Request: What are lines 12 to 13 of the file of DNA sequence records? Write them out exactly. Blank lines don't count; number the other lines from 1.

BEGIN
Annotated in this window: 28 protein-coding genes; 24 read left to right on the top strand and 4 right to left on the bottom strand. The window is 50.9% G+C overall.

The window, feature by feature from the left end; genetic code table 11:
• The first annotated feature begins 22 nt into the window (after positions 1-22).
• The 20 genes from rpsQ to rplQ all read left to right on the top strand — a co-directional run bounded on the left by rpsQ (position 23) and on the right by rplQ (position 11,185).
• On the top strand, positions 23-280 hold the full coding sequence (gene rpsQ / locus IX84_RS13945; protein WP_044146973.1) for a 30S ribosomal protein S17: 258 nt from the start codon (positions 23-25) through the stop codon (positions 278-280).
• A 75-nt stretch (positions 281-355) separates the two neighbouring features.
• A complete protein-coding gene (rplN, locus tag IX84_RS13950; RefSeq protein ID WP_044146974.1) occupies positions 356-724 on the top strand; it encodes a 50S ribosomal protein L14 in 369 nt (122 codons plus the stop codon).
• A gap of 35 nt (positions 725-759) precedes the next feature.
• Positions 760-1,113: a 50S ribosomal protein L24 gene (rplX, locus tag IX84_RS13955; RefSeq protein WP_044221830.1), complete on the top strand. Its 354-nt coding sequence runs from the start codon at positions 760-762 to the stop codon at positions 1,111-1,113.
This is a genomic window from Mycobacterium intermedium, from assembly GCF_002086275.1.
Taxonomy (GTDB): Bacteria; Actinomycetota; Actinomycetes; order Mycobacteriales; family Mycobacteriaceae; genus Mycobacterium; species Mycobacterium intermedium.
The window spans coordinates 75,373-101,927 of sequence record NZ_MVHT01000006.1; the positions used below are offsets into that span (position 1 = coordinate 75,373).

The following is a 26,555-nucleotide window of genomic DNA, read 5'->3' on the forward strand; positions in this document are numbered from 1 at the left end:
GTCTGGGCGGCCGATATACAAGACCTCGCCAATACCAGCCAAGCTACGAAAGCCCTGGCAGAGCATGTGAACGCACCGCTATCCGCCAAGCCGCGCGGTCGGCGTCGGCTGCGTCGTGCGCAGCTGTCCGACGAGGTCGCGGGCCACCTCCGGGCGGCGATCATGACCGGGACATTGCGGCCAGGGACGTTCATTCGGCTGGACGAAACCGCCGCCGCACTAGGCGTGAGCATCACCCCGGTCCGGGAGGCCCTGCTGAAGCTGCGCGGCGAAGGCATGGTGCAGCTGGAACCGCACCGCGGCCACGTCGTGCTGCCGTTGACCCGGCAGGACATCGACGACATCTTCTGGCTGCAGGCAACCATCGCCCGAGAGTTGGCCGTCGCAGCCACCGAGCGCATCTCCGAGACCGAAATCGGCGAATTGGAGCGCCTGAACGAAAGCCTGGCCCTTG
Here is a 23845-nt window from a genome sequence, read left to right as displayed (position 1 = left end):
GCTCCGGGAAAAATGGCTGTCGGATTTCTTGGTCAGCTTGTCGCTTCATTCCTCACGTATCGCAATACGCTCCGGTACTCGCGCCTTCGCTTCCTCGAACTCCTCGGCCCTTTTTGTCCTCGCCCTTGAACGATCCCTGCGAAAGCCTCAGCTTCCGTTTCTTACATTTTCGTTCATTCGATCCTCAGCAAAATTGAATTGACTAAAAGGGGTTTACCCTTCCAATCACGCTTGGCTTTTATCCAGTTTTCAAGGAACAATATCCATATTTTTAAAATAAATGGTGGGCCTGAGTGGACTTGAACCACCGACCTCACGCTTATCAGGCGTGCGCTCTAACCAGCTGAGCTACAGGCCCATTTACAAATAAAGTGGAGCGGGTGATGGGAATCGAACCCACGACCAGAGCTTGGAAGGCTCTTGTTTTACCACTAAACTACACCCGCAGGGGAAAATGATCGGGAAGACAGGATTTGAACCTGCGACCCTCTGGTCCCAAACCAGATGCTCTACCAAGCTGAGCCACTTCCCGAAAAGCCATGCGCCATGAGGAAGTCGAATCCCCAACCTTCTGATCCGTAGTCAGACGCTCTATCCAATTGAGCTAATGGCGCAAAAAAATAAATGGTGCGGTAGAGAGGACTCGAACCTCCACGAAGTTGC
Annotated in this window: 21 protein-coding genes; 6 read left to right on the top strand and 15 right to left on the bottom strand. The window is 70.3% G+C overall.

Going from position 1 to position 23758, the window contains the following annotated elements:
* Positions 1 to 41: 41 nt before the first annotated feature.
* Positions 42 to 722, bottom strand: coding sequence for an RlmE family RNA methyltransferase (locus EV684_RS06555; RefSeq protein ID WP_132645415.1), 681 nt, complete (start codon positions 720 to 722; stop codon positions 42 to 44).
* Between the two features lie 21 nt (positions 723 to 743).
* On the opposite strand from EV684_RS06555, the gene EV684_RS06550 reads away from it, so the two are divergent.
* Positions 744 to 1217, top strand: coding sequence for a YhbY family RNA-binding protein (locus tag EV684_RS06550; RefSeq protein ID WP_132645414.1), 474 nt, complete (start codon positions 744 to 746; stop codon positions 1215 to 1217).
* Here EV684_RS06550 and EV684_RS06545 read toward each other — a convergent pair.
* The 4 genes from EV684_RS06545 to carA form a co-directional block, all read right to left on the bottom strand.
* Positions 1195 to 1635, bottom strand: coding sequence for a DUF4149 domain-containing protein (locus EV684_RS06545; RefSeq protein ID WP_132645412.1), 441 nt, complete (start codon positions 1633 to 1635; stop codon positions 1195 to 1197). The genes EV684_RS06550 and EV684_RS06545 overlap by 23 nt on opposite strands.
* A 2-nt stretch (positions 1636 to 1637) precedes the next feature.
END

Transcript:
The window spans coordinates 75,373-101,927 of sequence record NZ_MVHT01000006.1; the positions used below are offsets into that span (position 1 = coordinate 75,373).

The following is a 26,555-nucleotide window of genomic DNA, read 5'->3' on the forward strand; positions in this document are numbered from 1 at the left end: